HC Deb 08 May 1833 vol 17 cc1067-9

On the Motion of Mr. Lamb, the House went into a Committee on the Metropolitan Police-Offices Bill

Mr. Pease

proposed a clause, to the effect to give Magistrates the power of punishing persons who kept places for bear-baiting, dog-fighting, and other cruel sports of that kind, which tended so much to demoralize those who assisted at them, and also to punish those who were present at such sports.

On the Question that the clause be brought up,

Mr. Lamb

said, he felt it to be his duty to oppose the clause which the hon. member for Durham wished to introduce. He saw no reason why the sports of the poor should be interfered with more than those of the rich. If individuals had cause to complain of any riot or disturbance occurring in places where such sports were carried on, it was open to them to indict such places as a nuisance.

Mr. Lennard

said, those practices might be described by some as amusements; for his own part, he viewed them as cruelties. He, therefore, should support the clause. It was true, that individuals might proceed by indictment; but the process was so dilatory and so uncertain, that it was almost useless to resort to it. He concurred in the propriety of the clause, and was glad that the hon. Member had brought it forward.

Mr. Hill

opposed the clause. He did not see how it could be fairly agreed to, unless the House was prepared to put down coursing, pigeon-shooting, angling, &c. The House would not surely proceed on the puritanical principle and Compound for sins they are inclined to, By damning those they have no mind to.

Mr. Rotch

contended the clause was very desirable with the view to prevent the practice of frequenting these pits for fighting dogs, and pursue other such inhuman sports, by disorderly and dishonest persons. They were too often the haunts of vagabonds and thieves. The clause, too, was to be confined to within five miles of the metropolis, and that with the view to prevent the congregating together of loose and idle persons, who often met in these places for no other purpose than to plan the robbery of individuals, burglary, and rifling of banks in this city.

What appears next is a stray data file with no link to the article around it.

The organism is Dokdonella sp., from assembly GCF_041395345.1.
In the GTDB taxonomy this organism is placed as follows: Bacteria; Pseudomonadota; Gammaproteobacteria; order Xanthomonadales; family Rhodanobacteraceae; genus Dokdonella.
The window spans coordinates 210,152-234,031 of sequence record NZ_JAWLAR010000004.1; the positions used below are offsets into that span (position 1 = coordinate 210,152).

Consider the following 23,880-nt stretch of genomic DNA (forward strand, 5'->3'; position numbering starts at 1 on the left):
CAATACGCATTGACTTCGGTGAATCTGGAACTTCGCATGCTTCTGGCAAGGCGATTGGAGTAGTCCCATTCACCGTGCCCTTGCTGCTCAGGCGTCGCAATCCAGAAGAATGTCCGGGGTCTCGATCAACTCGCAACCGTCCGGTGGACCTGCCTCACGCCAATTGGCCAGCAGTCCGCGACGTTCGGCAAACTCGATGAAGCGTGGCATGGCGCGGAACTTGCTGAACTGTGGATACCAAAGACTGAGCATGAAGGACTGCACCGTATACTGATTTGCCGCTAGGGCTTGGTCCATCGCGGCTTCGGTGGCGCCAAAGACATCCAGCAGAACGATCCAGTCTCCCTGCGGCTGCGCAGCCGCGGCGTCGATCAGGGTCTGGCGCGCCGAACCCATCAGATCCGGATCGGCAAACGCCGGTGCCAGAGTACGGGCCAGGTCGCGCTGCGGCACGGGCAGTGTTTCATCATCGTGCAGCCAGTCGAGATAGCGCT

The Solicitor General

was convinced that the argument used by the last speaker, when calmly considered, would be deemed an objection strong enough to induce the House to reject the clause. If these consequences were to be anticipated from the continuance of the practice, why was not a Bill of a general nature brought in to repress these sports throughout the country? The interests of morality would seem to require a general measure instead of beginning to legislate for a district in the manner of an experiment.

Mr. George F. Young

was of opinion, that the proposed clause ought to be agreed to, because it would have the effect of putting an end to practices which had a demoralizing influence on the people.

Mr. John Romilly

objected to the clause. It was, us he thought, improperly introduced ill a Police Regulation Bill. In a Bill for the prevention of cruelty to animals it might fairly be inserted.

Sir Thomas Freemantle

thought the present opportunity afforded by the proposition the hon. member for South Durham ought not to be suffered to pass unimproved. This experiment to repress these cruel and immoral associations he hoped would lead to a more general measure being adopted by the Legislature to accomplish so truly desirable an object.

Mr. Pease,

in reply, observed that his sole object in bringing forward the clause was to aid the Magistracy of the metropolis ill putting down these places, which it was admitted were the constant haunts of the idle and immoral, and in the continuance of which the police found the greatest obstacle to the coercion of the guilty, and the repression of plans for robbery and outrage.

The Committee divided—Ayes 42; Noes 40: Majority 4.

The House resumed.